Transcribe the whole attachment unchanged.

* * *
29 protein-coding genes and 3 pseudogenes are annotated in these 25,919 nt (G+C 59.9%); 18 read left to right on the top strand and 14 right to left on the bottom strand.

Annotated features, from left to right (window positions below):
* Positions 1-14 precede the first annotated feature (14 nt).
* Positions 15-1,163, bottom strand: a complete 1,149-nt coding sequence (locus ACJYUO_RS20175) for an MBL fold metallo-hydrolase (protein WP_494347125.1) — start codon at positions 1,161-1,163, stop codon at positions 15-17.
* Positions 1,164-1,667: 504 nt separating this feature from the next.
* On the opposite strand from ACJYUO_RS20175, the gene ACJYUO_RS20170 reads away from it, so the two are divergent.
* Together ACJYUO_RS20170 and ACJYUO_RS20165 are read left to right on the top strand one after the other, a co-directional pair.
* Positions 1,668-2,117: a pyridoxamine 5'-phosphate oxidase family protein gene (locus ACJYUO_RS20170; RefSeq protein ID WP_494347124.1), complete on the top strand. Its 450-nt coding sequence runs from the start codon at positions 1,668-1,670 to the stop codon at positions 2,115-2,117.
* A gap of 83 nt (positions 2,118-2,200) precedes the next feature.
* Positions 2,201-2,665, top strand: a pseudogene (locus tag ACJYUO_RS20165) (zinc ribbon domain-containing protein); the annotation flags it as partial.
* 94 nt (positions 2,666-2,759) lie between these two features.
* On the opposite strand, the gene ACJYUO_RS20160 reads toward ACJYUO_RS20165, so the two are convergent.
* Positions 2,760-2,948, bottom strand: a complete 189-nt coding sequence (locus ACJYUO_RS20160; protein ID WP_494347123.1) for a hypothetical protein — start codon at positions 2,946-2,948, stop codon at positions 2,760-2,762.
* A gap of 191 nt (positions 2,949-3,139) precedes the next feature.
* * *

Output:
29 protein-coding genes and 3 pseudogenes are annotated in these 25,919 nt (G+C 59.9%); 18 read left to right on the top strand and 14 right to left on the bottom strand.

Annotated features, from left to right (window positions below):
* Positions 1-14 precede the first annotated feature (14 nt).
* Positions 15-1,163, bottom strand: a complete 1,149-nt coding sequence (locus ACJYUO_RS20175) for an MBL fold metallo-hydrolase (protein WP_494347125.1) — start codon at positions 1,161-1,163, stop codon at positions 15-17.
* Positions 1,164-1,667: 504 nt separating this feature from the next.
* On the opposite strand from ACJYUO_RS20175, the gene ACJYUO_RS20170 reads away from it, so the two are divergent.
* Together ACJYUO_RS20170 and ACJYUO_RS20165 are read left to right on the top strand one after the other, a co-directional pair.
* Positions 1,668-2,117: a pyridoxamine 5'-phosphate oxidase family protein gene (locus ACJYUO_RS20170; RefSeq protein ID WP_494347124.1), complete on the top strand. Its 450-nt coding sequence runs from the start codon at positions 1,668-1,670 to the stop codon at positions 2,115-2,117.
* A gap of 83 nt (positions 2,118-2,200) precedes the next feature.
* Positions 2,201-2,665, top strand: a pseudogene (locus tag ACJYUO_RS20165) (zinc ribbon domain-containing protein); the annotation flags it as partial.
* 94 nt (positions 2,666-2,759) lie between these two features.
* On the opposite strand, the gene ACJYUO_RS20160 reads toward ACJYUO_RS20165, so the two are convergent.
* Positions 2,760-2,948, bottom strand: a complete 189-nt coding sequence (locus ACJYUO_RS20160; protein ID WP_494347123.1) for a hypothetical protein — start codon at positions 2,946-2,948, stop codon at positions 2,760-2,762.
* A gap of 191 nt (positions 2,949-3,139) precedes the next feature.